Saturday, December 4

Unlock access to health services in the public network

Last month, in an interview on Radio-Canada, host Annie Desrochers asked the president of Médecins québécois pour un plan public (MQRP) this question: “What do we really want: l access to a doctor or access to care? »A question that exposes the importance of clearly identifying the main issue before wanting to respond to electoral commitments.

The systemic problems of the health network are the source of difficult challenges for anyone wishing to reform the complex machine, regardless of their political stripe. Since cause and effect links are often not immediately apparent, it therefore becomes essential to draw on diverse perspectives to offer lasting solutions.

Does every Quebecer really need a family doctor? Does this solution offer efficient and equitable access to health care? In a society where demographers are projecting ever more aging pyramids, can we hope that this accounting ratio will hold up in the coming decades? Several experts think not, and as the journalist Philippe Mercure headlined in Press, the time has come to free doctors from their role as network gatekeepers.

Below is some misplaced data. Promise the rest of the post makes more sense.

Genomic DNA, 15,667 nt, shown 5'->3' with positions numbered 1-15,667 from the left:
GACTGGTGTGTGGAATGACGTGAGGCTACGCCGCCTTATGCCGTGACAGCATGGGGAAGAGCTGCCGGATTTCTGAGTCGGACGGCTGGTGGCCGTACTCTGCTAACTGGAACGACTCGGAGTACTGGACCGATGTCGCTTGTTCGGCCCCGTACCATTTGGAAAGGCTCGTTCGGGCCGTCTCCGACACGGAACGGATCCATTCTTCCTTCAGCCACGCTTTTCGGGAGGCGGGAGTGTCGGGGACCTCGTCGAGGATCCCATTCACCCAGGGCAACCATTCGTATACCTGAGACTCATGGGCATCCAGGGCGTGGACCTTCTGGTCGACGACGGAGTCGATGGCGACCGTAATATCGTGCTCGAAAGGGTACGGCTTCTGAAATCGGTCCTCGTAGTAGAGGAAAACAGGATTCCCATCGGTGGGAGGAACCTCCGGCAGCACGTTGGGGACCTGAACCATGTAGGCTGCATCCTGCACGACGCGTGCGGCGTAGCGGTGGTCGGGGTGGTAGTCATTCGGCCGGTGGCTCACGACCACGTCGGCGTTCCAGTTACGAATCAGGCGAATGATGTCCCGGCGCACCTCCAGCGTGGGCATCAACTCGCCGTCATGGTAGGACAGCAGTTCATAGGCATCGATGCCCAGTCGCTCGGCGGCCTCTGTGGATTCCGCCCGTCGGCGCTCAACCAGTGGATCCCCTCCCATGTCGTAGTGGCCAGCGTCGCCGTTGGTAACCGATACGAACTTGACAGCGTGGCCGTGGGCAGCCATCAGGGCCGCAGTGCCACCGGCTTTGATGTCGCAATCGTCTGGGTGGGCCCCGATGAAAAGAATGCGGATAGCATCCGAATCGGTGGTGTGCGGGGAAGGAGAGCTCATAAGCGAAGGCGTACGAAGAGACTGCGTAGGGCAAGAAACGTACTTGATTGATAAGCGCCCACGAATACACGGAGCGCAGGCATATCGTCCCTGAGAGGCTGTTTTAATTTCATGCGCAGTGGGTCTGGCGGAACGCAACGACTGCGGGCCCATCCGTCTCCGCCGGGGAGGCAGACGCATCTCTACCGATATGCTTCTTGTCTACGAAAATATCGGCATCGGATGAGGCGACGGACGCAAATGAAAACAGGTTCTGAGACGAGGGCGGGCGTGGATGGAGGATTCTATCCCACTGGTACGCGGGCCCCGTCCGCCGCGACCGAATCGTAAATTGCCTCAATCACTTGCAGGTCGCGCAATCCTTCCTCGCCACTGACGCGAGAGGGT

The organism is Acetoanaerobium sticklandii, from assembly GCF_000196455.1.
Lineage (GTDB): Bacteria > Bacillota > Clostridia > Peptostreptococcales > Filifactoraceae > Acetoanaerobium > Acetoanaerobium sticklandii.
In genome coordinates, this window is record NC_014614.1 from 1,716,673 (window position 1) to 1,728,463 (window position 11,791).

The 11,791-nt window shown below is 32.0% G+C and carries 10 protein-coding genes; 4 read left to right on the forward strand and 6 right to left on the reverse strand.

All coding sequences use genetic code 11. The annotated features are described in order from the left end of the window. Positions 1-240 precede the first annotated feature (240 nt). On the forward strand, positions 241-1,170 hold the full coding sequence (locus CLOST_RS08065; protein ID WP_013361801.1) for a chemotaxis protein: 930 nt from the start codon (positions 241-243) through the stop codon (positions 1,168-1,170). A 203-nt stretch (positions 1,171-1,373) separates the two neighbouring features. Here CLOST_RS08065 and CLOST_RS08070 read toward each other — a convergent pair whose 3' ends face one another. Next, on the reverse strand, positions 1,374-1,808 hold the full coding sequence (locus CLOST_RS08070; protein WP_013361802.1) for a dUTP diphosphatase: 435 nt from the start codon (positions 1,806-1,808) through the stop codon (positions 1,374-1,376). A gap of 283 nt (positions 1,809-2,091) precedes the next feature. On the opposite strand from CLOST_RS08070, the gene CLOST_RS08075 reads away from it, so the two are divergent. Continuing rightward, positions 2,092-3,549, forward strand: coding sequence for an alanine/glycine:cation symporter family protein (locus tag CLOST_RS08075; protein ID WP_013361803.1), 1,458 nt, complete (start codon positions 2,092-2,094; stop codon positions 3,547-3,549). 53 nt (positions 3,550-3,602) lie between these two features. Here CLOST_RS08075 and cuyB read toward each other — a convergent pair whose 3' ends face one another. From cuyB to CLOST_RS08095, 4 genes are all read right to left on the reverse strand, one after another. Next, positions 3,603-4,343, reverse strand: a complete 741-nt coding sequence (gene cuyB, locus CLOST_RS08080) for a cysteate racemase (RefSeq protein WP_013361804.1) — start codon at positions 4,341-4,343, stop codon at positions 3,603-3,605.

When we talk about the right care at the right time, it means consulting the right person in the right place, without necessarily seeing the doctor first. This premise involves exploring all the possibilities in the already existing service structure. Needs have changed, and at the same time, the health professions have undergone great transformations, with more in-depth clinical and scientific training, giving them the tools they need to play a better role in the system.

Pilot projects reporting the benefits of making appointments in the front line with interprofessional teams have already proven their worth in family medicine groups (FMGs) across Quebec. The time has now come to make judicious use of the number of visits with doctors by democratizing adapted access, as proposed by the MQRP. From our point of view, this optimization of all the actors and actresses in the FMGs must be done by the sharing of tasks and certain reserved rights, such as the prescription of short-term work stoppage or even certain examinations.

Throughout its history, medicine has been dependent on the conceptions of its time reflecting a perception of the world specific to each era. Faced with the difficulties we are experiencing, the question we must collectively answer is: what is our vision of health in the XXIe century? Does it rest only on the shoulders of the doctors? By stating the problem in this way, we will be able to redefine the social function that the expertise of all professionals in the current network must play. In our opinion, this is one of the keys to unlocking access to health services in the public network.

* Texte also written by Axel Sessler, physiotherapist in GMF / GMFU; Marie-Eve Toutant, physiotherapist in GMFU and clinical professor at Laval University; Philippe Ouellet, physiotherapist in a rehabilitation center and clinical lecturer at Laval University and Marjorie Gingras, fellow physiotherapist in FMG with expertise in advanced neuro-musculosqueletti physiotherapythat

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